The next couple of generations gained additional support for the Backus-Leland views on congregationalism and views against elder plurality. Francis Wayland maintained the same, if not stronger, view on individualism as that of Backus and Leland. He even considered church polities as historical accidents rather than New Testament normative teaching.viii The writings on polity and church life of Edward Hiscox and John Newton Brown continued the earlier practice of moving away from elder plurality toward a different model in Baptist life. When Landmarkist J. M. Pendleton wrote his Baptist Church Manual in 1893, published by the Sunday School Board of the SBC, any thought of elder plurality functioning within a healthy congregationalism appeared dead in the water! His book that influenced Baptists for a century is still available today.ix It offered a thoroughgoing congregationalism without even a hint of plural elder leadership. For a hundred years, Pendleton was the standard, so it is not surprising that many good Baptist brothers would fear a movement toward Presbyterianism by the introduction of elder plurality into Baptist churches. Pendleton’s influence that made elder plurality among Baptists a matter of forgotten lore, along with that of Backus, Leland, Wayland, Hiscox, and Brown, lingers today.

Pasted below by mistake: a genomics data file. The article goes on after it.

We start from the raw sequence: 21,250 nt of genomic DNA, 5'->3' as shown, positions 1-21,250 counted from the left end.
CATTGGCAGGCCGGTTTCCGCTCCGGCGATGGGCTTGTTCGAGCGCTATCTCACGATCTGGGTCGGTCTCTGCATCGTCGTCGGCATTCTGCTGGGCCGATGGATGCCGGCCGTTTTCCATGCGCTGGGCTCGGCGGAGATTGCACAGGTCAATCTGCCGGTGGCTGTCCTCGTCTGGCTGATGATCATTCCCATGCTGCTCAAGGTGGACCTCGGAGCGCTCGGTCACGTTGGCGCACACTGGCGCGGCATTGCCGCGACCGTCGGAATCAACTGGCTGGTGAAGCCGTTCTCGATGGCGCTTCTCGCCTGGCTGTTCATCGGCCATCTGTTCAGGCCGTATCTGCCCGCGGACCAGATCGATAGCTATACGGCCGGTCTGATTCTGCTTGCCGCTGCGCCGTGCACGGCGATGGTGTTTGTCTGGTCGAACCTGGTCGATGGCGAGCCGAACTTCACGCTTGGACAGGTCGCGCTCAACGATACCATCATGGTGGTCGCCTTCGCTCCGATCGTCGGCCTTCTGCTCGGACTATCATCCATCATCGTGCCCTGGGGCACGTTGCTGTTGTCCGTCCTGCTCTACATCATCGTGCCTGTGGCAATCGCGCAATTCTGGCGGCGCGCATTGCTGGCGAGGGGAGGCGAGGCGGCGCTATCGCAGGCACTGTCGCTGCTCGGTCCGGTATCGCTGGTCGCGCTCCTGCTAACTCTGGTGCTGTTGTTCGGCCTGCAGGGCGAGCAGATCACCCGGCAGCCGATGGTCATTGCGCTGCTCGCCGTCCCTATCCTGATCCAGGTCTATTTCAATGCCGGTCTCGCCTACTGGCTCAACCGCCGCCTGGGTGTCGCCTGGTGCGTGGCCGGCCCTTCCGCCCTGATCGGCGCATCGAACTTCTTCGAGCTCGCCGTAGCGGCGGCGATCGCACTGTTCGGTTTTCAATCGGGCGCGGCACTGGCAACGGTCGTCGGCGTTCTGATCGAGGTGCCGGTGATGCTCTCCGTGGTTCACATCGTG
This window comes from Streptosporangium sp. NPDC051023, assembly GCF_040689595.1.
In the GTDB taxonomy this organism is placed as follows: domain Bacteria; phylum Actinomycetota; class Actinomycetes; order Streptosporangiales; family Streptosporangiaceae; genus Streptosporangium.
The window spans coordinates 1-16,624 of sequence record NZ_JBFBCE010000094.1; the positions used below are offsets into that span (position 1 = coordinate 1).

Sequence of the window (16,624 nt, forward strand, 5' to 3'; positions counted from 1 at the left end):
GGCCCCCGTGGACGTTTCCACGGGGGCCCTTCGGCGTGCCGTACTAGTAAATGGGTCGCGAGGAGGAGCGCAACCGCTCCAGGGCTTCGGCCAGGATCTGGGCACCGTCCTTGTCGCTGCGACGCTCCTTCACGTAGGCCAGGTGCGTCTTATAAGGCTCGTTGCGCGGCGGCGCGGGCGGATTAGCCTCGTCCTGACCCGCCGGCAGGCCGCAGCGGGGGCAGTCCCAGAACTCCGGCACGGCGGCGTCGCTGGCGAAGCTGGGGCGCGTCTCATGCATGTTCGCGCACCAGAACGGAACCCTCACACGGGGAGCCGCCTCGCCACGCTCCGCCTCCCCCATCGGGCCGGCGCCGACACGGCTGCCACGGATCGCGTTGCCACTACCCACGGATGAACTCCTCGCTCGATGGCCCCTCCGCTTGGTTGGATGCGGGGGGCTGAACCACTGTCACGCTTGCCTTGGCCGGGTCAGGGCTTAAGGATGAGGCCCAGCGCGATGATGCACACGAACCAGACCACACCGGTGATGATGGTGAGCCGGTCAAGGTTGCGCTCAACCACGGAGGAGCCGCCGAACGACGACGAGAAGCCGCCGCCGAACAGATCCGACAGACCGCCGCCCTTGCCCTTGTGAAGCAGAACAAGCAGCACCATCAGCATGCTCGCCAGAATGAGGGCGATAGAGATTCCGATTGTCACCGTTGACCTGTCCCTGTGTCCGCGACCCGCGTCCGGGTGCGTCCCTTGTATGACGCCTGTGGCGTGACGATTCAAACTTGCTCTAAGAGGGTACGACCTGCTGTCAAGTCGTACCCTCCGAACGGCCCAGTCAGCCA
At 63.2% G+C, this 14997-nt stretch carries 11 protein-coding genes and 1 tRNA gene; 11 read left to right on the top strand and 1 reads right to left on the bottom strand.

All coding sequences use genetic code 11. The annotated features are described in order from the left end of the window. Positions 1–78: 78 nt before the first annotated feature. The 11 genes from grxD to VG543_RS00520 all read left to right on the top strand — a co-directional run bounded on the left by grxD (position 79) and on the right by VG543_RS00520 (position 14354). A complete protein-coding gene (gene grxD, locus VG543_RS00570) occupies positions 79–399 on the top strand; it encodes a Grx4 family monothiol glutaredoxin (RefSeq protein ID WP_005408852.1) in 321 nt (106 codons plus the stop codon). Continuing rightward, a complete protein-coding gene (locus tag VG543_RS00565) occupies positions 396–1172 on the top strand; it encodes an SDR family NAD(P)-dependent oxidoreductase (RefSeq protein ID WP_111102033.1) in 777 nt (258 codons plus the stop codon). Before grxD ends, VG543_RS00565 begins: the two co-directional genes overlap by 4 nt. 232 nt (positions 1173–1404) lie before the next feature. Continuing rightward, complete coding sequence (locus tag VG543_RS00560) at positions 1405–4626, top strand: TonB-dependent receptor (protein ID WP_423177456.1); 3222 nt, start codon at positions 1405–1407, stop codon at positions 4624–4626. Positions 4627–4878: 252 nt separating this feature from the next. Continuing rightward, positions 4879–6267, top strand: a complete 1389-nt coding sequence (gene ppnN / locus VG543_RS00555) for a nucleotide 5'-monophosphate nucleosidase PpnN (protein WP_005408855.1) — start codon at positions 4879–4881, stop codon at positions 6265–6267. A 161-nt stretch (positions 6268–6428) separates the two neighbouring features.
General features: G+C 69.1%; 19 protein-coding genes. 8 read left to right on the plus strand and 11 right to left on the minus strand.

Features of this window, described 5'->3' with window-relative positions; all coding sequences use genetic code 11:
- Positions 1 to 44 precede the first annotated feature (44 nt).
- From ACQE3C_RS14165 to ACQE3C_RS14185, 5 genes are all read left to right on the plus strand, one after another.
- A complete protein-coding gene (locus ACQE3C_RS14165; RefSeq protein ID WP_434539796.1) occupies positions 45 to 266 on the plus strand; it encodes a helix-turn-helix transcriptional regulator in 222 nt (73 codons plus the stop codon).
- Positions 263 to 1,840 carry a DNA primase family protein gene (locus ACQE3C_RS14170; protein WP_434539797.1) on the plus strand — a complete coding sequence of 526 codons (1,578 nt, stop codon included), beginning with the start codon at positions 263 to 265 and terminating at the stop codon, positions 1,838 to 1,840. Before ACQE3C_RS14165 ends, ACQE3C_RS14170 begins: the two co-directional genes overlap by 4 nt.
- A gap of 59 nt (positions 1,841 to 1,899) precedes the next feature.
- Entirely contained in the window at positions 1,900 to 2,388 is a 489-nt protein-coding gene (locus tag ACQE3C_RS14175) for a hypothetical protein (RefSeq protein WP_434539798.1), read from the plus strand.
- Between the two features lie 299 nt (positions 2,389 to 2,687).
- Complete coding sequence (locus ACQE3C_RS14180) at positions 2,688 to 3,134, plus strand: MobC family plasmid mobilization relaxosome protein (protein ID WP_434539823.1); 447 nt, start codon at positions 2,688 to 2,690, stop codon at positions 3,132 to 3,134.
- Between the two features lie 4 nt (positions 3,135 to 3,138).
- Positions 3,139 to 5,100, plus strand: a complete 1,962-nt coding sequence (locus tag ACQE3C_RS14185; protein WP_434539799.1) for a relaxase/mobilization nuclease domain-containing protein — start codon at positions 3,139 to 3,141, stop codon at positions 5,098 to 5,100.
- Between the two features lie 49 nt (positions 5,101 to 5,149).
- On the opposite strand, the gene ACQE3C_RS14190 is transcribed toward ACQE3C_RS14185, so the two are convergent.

So, should we fear a movement toward Presbyterianism by the rise in plural elder leadership among Southern Baptists in the past twenty years? Let history make that call—absolutely not. Yet, much more important than even our heritage in issues of polity stands the teaching of Scripture. But more on that in another post.

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i Emphasis by all caps is in the original post by Dr. Barber.

ii I realize that Baptist churches in the colonial and subsequent eras used different terms than we do to describe what we call staff and non-staff. So my use of these terms in relationship to them takes into consideration the gap in terminology between eras. I have tried to compare “apples to apples” in each example.

iii A. D. Gillette, ed., Minutes of the Philadelphia Baptist Association 1707–1807: Being the First One Hundred Years of Its Existence (1815; repr.; Springfield, Mo.: Particular Baptist Press, 2002), 39, 102.

iv Basil Manly Jr., “History of the Elkhorn Association,” accessed April 2, 2014; http://baptisthistoryhomepage.com/elkhorn.assoc.his1.manly.html.

v Phil A. Newton and Matt Schmucker, Elders in the Life of the Church: Rediscovering the Biblical Model for Church Leadership (rev. and expd.; Grand Rapids: Kregel Ministry, 2014), 27–37.

vi Stanley Grenz, Isaac Backus—Puritan and Baptist: His Place in History, His Thought, and Their Implications for Modern Baptist Theology (NABPR Dissertation Series, 4; Macon, Ga.: Mercer University Press, 1983), 278–279.

vii Edwin S. Gaustad, “The Backus-Leland Tradition,” in Baptist Concepts of the Church: A Survey of the Historical and Theological Issues Which Have Produced Changes in Church Order, Winthrop S. Hudson, ed. (Chicago: Judson Press, 1959), 106, 122–123.

viii Norman H. Maring, “The Individualism of Francis Wayland,” in Baptist Concepts, Hudson, 135, 152–158, 165–166.

ix J. M. Pendleton, Baptist Church Manual (Nashville: Broadman Press, 1966).